5 Reading Readiness Skills
Reading with children and helping them practice specific reading readiness skills can dramatically improve their ability to read. Scientific research shows that there are five essential
components of reading that children must be taught in order to learn to read. Adults can help children learn to be good readers by systematically practicing these five components:
1. Recognizing and using individual sounds to create words, or phonemic awareness. Children need to be taught to hear sounds in words and that words are made up of the smallest parts of sound, or phonemes.
2. Understanding the relationships between written letters and spoken sounds,or phonics. Children need to be taught the sounds individual printed letters and groups of letters make.
Knowing the relationships between letters and sounds helps children to recognize familiar words accurately and automatically, and “decode” new words.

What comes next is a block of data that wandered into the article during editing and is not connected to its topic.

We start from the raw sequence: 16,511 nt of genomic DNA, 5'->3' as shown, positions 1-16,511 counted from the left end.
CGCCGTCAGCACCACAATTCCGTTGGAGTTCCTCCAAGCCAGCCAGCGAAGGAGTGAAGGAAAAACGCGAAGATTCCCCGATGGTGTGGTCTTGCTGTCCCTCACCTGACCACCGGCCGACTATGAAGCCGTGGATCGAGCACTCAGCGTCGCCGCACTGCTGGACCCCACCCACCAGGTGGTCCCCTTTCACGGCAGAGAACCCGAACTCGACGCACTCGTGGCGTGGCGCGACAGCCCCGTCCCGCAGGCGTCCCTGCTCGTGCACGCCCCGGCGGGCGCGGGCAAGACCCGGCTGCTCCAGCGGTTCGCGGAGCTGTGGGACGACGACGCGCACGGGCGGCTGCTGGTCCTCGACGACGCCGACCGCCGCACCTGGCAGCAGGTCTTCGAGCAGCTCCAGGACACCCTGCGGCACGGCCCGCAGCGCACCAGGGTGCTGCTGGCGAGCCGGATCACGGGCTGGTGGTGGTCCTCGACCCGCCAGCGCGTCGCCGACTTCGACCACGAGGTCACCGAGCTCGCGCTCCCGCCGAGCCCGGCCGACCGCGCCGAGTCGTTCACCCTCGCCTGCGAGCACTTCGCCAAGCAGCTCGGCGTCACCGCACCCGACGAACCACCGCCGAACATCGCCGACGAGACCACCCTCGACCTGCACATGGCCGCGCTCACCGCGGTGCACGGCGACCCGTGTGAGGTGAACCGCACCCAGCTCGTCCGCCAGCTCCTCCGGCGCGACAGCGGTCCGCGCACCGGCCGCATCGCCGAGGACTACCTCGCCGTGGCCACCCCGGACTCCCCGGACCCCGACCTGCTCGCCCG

3. Developing the ability to read a text accurately and quickly, or reading fluency. Children must learn to read words rapidly and accurately in order to understand what is read.
When fluent readers read silently, they recognize words automatically. When fluent readers read aloud, they read effortlessly and with expression. Readers who are weak in
fluency read slowly, word by word, focusing on decoding words instead of comprehending meaning.
4. Learning the meaning and pronunciation of words, or vocabulary development. Children need to actively build and expand their knowledge of written and spoken words, what they
mean and how they are used.
5. Acquiring strategies to understand, remember and communicate what is read, or reading comprehension strategies. Children need to be taught comprehension strategies, or the steps good readers use to make sure they understand text.
Students who are in control of their own reading comprehension become purposeful, active readers.
U.S. Department of Education, Office of
Intergovernmental and Interagency Affairs, Educational Partnerships and Family Involvement Unit, Reading Tips for
Parents, Washington, D.C., 2003
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